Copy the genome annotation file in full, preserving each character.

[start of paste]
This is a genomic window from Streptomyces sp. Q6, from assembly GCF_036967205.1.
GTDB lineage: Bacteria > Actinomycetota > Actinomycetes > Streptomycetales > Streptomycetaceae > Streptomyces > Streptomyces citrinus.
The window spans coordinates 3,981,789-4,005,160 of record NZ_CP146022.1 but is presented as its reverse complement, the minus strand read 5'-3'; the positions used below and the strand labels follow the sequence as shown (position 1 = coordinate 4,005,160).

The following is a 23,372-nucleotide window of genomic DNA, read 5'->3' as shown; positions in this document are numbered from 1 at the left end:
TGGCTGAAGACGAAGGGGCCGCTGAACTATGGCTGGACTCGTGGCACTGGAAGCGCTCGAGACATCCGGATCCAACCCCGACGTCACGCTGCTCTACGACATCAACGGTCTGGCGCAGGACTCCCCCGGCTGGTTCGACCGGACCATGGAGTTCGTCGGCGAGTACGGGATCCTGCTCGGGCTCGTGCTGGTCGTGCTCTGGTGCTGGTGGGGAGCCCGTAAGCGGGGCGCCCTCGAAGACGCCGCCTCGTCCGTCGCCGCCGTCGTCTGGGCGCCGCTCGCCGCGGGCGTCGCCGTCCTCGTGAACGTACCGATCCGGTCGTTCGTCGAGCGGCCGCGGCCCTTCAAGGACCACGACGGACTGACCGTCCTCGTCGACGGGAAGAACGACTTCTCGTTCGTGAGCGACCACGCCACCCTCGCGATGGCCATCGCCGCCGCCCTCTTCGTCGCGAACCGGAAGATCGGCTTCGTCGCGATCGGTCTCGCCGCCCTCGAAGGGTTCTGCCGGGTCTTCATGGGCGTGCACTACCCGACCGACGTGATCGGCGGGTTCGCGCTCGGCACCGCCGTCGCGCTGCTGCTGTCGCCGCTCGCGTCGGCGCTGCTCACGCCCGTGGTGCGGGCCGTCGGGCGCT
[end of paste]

This is a genomic window from Streptomyces sp. Q6, from assembly GCF_036967205.1.
GTDB lineage: Bacteria > Actinomycetota > Actinomycetes > Streptomycetales > Streptomycetaceae > Streptomyces > Streptomyces citrinus.
The window spans coordinates 3,981,789-4,005,160 of record NZ_CP146022.1 but is presented as its reverse complement, the minus strand read 5'-3'; the positions used below and the strand labels follow the sequence as shown (position 1 = coordinate 4,005,160).

The following is a 23,372-nucleotide window of genomic DNA, read 5'->3' as shown; positions in this document are numbered from 1 at the left end:
TGGCTGAAGACGAAGGGGCCGCTGAACTATGGCTGGACTCGTGGCACTGGAAGCGCTCGAGACATCCGGATCCAACCCCGACGTCACGCTGCTCTACGACATCAACGGTCTGGCGCAGGACTCCCCCGGCTGGTTCGACCGGACCATGGAGTTCGTCGGCGAGTACGGGATCCTGCTCGGGCTCGTGCTGGTCGTGCTCTGGTGCTGGTGGGGAGCCCGTAAGCGGGGCGCCCTCGAAGACGCCGCCTCGTCCGTCGCCGCCGTCGTCTGGGCGCCGCTCGCCGCGGGCGTCGCCGTCCTCGTGAACGTACCGATCCGGTCGTTCGTCGAGCGGCCGCGGCCCTTCAAGGACCACGACGGACTGACCGTCCTCGTCGACGGGAAGAACGACTTCTCGTTCGTGAGCGACCACGCCACCCTCGCGATGGCCATCGCCGCCGCCCTCTTCGTCGCGAACCGGAAGATCGGCTTCGTCGCGATCGGTCTCGCCGCCCTCGAAGGGTTCTGCCGGGTCTTCATGGGCGTGCACTACCCGACCGACGTGATCGGCGGGTTCGCGCTCGGCACCGCCGTCGCGCTGCTGCTGTCGCCGCTCGCGTCGGCGCTGCTCACGCCCGTGGTGCGGGCCGTCGGGCGCT